Armillary spheres have been used since the 3rd century BC, when the Greek scholar, Eratosthenes, is credited with inventing the device. Before the invention of the telescope in the 17th century, an armillary sphere was the main instrument of astronomers to chart the motion of the celestial bodies around the earth.
Construction of armillary spheres vary, but they all have the same basic design: a series of rings that center around a central point. The central point is sometimes represented by a small orb but can also have no center element such as ours. The armillary is said to be Ptolemaic if the orb represents the earth; otherwise it is Copernican and revolves around the sun.
Our armillary sphere has been made with five rings of iron. The arrow-shaped gnomon is designed to be pointed towards the North Star. The ring that the gnomon runs through is the equinoctial colure known as the meridian circle. The ring that is perpendicular to this is the celestial equator that measures the sun’s ascension. The ring that lays relatively flat represents the horizon. The ring which runs perpendicular to this is known as the ecliptic, which is designed to trace the sun’s path during the year. The final ring which envelops all other rings is the solstitial colure that measures the declination of the sun, moon, and stars.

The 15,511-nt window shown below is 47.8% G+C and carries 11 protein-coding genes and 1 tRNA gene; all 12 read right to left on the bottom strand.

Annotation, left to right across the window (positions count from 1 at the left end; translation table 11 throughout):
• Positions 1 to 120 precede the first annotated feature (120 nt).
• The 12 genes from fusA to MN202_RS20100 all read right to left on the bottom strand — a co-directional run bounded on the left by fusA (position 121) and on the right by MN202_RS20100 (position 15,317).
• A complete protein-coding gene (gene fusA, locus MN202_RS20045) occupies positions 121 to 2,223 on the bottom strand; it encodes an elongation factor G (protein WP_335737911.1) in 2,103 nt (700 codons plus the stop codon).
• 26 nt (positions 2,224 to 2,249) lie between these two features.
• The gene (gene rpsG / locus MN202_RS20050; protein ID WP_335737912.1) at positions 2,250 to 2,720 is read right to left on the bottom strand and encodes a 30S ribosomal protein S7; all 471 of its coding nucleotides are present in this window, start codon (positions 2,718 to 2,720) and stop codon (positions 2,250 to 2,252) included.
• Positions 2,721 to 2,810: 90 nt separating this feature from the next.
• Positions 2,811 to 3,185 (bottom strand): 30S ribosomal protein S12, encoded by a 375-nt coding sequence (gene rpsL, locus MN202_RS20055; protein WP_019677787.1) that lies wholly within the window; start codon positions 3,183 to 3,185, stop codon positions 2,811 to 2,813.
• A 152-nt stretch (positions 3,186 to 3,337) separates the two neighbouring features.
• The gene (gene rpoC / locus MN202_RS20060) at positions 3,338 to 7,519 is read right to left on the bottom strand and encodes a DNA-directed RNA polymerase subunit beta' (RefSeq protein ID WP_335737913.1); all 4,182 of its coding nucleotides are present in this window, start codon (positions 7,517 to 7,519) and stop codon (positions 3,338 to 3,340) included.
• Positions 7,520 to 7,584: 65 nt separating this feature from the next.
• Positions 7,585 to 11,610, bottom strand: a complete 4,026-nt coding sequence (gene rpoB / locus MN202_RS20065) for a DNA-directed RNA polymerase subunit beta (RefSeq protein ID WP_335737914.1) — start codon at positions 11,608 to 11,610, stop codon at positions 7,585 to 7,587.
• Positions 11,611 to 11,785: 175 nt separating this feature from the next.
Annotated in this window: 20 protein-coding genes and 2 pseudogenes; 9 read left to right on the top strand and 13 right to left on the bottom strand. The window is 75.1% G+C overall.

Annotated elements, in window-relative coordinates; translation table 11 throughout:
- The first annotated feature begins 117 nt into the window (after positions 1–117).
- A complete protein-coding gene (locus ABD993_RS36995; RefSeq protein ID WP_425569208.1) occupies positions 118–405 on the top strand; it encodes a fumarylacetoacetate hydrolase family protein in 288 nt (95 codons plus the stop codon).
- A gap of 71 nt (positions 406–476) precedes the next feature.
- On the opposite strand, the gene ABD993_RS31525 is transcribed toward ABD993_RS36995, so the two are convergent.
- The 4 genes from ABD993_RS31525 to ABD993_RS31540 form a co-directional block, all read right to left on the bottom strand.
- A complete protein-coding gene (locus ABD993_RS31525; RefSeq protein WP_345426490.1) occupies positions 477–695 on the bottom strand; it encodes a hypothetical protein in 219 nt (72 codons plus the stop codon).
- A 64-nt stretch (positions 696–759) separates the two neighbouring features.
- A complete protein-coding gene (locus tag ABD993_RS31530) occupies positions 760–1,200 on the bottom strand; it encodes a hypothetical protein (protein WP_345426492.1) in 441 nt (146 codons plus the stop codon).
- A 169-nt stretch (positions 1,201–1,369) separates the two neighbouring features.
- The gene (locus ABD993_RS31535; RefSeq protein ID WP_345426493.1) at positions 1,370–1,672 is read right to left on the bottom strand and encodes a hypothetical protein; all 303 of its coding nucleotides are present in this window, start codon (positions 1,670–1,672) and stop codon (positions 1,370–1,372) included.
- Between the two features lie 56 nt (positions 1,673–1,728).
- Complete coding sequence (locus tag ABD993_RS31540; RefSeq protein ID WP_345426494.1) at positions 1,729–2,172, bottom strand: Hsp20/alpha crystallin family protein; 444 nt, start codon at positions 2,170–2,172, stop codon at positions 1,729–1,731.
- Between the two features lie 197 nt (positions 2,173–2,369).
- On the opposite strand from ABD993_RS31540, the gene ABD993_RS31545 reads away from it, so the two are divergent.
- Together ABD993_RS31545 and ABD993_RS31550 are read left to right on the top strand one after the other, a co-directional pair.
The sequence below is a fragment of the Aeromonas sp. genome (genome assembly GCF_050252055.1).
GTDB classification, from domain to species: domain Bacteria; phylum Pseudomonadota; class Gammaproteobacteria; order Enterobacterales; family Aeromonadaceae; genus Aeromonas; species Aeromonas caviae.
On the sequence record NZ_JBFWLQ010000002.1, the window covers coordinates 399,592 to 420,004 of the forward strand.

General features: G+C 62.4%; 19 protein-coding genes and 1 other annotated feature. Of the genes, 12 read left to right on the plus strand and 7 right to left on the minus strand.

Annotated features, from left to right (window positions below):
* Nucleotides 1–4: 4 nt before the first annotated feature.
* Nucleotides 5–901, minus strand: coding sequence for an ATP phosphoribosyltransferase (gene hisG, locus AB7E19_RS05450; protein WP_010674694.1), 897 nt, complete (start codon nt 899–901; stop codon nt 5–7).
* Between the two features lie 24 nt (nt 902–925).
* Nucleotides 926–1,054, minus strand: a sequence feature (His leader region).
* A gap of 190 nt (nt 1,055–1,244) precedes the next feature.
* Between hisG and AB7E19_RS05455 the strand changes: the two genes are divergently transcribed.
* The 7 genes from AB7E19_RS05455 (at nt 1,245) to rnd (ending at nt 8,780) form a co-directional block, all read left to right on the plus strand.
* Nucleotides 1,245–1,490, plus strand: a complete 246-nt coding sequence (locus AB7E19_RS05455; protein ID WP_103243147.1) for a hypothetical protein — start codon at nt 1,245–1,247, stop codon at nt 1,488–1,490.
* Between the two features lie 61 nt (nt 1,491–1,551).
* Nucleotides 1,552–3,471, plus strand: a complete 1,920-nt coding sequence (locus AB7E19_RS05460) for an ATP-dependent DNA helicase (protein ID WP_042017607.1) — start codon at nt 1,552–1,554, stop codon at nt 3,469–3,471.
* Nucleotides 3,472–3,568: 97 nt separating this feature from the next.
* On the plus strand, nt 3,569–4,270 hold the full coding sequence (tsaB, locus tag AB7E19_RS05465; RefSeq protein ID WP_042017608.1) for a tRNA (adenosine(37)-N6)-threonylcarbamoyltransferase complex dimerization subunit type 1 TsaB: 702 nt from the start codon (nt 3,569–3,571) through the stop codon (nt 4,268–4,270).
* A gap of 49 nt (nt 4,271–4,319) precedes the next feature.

The sphere sits upon a stone pedestal with a cap that has stepped molding. The die has been hand-carved with geometric panels that have canted corners, while the base features volute ornamentation.
While armillary spheres are still used today, their main function is now to act as focal points in gardens or be displayed as artwork.
CONDITION: More information coming soon…